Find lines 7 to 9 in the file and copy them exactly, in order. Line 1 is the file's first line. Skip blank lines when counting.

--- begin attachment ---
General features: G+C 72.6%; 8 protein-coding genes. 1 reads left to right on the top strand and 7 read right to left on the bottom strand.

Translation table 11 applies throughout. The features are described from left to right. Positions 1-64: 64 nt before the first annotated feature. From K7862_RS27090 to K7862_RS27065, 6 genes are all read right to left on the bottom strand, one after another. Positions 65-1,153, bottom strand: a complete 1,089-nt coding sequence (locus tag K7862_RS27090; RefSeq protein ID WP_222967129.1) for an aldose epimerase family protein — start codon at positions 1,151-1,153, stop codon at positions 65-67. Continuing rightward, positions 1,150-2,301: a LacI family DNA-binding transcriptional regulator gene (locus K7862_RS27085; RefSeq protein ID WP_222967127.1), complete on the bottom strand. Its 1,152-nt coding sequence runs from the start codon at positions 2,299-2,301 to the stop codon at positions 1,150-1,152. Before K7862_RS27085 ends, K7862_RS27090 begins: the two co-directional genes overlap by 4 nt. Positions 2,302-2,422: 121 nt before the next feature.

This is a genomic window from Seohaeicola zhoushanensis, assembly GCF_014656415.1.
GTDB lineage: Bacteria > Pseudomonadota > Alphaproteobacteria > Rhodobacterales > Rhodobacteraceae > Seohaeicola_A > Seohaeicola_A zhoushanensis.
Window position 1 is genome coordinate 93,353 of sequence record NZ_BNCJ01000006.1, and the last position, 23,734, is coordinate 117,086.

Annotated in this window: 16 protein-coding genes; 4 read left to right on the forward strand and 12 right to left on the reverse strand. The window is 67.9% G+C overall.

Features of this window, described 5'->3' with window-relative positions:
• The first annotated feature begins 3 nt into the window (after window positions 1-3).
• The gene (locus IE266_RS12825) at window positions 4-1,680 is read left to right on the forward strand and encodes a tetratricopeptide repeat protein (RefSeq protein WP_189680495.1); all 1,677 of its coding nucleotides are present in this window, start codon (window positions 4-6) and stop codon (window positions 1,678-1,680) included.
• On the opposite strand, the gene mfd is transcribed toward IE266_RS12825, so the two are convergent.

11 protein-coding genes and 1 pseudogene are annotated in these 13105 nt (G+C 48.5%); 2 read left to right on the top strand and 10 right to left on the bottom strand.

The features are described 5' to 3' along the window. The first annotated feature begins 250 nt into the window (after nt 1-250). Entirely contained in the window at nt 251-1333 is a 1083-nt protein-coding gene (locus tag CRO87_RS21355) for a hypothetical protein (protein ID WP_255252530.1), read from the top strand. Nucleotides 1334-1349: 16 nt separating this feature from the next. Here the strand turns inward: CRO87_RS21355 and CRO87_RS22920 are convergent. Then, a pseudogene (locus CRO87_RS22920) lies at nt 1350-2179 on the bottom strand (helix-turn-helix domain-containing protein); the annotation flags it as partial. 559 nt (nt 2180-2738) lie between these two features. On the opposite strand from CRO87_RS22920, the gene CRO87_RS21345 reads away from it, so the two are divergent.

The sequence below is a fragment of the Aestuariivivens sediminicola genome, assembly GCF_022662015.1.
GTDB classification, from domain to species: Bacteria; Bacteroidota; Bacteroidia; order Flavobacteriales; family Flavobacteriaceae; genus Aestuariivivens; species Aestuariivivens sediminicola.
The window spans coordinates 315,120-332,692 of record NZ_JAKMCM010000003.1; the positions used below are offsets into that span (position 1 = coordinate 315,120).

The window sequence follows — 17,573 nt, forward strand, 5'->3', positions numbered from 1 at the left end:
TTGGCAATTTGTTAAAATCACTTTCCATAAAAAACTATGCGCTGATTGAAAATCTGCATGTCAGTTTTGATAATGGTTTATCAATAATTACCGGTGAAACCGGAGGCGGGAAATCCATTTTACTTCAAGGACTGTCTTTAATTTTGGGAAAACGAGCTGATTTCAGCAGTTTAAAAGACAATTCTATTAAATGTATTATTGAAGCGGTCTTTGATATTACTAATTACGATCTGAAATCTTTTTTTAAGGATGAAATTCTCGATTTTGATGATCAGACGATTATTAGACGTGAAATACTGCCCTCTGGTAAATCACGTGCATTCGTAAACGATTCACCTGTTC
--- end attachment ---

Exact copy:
Features of this window, described 5'->3' with window-relative positions:
• The first annotated feature begins 3 nt into the window (after window positions 1-3).
• The gene (locus IE266_RS12825) at window positions 4-1,680 is read left to right on the forward strand and encodes a tetratricopeptide repeat protein (RefSeq protein WP_189680495.1); all 1,677 of its coding nucleotides are present in this window, start codon (window positions 4-6) and stop codon (window positions 1,678-1,680) included.